SLAVA for men, made in Russia, 21 jewel gilding series 20.

Slava (Russian: Cлава, meaning "Glory") watches were classic "civil" Russian watches. The Slava factory (known originally as the Second Moscow Watch Factory) was the second non-military watchmaker established in the Soviet Union, in 1924. The watches of this brand have always been intended for civilian consumption, without military or aerospace pretensions.

Slava's own mechanical movements feature two mainspring barrels coupled together with an idler gear. There are many versions of the movement including manual wind 2414 and 2428 (double date) and self winding 2416 and 2427 (double date). The movements are quite sensitive to shocks due to the thin balance staff. Other frequent problems include premature wear of the rotor bearing and the clutch driving the hands (not a typical cannon pinion). In addition, date indicator malfunctions are common. The movements are thus considered unreliable, especially compared to other Russian calibres. Earlier the 2nd Moscow Factory produced movements derived from an old pre-war French movement, the Lip "T-15" (also some Poljot movements were derived from this French brand), and produced under license (brands Pobeda and Start). In addition to that, for relatively brief periods, Slava also produced its own electronic movements using tuning fork and quartz systems. Some Slava watches were produced under Sekonda brand names.

Awards:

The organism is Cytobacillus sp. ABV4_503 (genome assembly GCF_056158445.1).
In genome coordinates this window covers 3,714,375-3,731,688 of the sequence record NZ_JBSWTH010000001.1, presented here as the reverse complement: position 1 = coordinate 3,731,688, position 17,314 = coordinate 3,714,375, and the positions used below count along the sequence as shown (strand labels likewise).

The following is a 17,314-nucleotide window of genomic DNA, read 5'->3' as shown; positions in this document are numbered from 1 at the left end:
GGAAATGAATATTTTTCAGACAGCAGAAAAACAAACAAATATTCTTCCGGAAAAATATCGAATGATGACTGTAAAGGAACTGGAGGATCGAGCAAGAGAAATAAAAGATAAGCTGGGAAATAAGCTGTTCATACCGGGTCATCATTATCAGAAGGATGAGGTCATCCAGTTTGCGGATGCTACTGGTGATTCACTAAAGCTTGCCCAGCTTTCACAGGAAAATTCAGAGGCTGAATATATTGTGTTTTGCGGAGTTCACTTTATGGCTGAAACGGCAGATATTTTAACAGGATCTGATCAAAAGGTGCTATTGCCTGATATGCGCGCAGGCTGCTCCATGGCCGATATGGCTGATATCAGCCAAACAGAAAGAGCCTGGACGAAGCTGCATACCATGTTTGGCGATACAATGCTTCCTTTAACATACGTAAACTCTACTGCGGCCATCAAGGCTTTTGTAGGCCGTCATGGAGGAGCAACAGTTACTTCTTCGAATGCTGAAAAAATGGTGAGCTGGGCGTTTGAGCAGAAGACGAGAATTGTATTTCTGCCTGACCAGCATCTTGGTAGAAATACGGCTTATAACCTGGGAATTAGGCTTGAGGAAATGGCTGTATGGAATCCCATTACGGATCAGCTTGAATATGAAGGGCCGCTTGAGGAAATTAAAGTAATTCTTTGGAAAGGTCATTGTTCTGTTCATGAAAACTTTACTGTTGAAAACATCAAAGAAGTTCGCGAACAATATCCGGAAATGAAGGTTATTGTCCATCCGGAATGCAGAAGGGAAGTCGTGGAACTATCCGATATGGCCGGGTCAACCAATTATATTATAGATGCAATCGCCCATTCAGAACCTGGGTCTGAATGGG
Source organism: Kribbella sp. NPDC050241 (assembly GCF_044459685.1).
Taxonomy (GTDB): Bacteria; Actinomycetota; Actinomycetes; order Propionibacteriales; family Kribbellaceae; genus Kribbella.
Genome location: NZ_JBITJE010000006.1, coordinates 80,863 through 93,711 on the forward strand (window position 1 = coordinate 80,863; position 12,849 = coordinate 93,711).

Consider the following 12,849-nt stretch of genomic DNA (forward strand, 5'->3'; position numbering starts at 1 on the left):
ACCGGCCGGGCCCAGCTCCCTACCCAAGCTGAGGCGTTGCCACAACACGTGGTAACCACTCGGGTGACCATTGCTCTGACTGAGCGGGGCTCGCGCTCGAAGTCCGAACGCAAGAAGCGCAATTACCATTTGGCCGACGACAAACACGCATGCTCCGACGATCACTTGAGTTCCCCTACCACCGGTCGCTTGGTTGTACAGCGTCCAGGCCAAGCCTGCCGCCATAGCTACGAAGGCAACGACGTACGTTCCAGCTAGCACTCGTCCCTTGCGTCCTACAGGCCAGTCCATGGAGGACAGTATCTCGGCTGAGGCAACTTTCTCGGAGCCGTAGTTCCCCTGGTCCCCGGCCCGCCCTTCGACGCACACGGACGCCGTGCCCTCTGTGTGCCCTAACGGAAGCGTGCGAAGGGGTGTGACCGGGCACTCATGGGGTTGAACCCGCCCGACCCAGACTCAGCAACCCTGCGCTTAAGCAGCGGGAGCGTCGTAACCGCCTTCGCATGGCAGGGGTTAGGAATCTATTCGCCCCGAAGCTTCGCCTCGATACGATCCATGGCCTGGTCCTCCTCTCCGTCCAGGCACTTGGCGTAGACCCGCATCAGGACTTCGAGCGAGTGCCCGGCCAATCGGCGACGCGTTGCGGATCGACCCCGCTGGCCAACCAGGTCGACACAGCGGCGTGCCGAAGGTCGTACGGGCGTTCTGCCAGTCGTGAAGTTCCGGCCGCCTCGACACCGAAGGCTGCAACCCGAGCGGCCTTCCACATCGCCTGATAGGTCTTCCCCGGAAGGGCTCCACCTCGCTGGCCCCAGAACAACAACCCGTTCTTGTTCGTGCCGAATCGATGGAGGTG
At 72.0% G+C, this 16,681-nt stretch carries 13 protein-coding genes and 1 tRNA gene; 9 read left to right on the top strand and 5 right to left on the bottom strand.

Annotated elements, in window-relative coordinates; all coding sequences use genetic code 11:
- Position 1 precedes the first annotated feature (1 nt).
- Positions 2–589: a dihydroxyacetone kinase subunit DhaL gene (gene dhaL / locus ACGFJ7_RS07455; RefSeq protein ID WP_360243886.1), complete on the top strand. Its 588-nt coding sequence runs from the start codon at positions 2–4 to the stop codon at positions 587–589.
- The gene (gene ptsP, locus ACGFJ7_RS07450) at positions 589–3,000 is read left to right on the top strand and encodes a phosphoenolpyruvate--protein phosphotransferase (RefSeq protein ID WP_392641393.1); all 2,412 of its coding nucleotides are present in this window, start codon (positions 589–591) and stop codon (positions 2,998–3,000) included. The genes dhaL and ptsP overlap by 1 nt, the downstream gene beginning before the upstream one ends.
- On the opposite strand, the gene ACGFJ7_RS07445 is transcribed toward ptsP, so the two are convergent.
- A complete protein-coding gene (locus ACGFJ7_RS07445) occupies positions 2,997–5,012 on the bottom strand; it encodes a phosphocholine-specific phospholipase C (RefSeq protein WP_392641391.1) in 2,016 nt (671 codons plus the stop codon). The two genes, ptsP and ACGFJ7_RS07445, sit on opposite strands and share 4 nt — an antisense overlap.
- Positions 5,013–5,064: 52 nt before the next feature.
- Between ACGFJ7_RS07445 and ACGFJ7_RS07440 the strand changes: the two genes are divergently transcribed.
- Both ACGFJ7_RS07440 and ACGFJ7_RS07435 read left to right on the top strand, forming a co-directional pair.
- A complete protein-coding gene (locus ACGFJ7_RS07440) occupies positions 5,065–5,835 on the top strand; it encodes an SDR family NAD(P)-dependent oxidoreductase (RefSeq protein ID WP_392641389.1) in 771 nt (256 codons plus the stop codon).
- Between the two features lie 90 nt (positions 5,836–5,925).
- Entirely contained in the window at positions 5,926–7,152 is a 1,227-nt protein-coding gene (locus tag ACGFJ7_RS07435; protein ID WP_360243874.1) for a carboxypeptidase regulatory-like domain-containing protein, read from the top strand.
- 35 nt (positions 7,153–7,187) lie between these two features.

• 1964 - at the Leipzig international fair, Slava's tuning-fork wristwatch received a gold medal
  • 1974 - Slava watches received a gold medal at the Brno fair
  • 1975 - gold medal at the Leipzig international fair

Slava watches utilize their own Russian made movements today, and for some models, bought in movements from Miyota are used. In the 1990s, many Slava movements were exported to China and Hong Kong, and can since be found in Chinese production.

Some Russian businessmen used them to make fake Slava watches, protecting themselves by changing the logo for "Slava Sozvezdie" (Russian: Слава Созвездие) or CJIABA, even though it still presents trademark infringement. Since 2006 the Slava Sozvezdie watches have appeared in vast quantities, they contain no Russian content but are often marked "Russia" on the dial, and are built as cheaply as possible. These watches have nothing to do with the Slava company and are distributed in Russia only through channels usually associated with fake brand watches. Distributors of such fakes declare that rights were bought for the brand, but the Slava brand was not registered in China and anybody could produce it there.

As of January, 2006, the Slava factory and its property were to be sold for retail development. As of 2010 the building of the factory has been brought down to make space for new real estate projects. The brand has been taken over by the municipality of Moscow in a debt swap.

Exclusive rights for production of Slava watches together with movements and parts from 2006 years are being leased to the Slava Trade House company. The manufacturing facility of Slava TH is located at Uglich in a separate workshop of the ex-Chaika factory.

In popular cultureEdit

In the 2016 film Glory (original title Slava), set in contemporary Bulgaria, the protagonist's Slava watch with an engraving from his father plays a key role in the plot.[1]

ReferencesEdit

  1. ^ Allan Hunter (8 August 2016). "'Glory': Locarno Review". Screen Daily. Retrieved 22 October 2016.

External linksEdit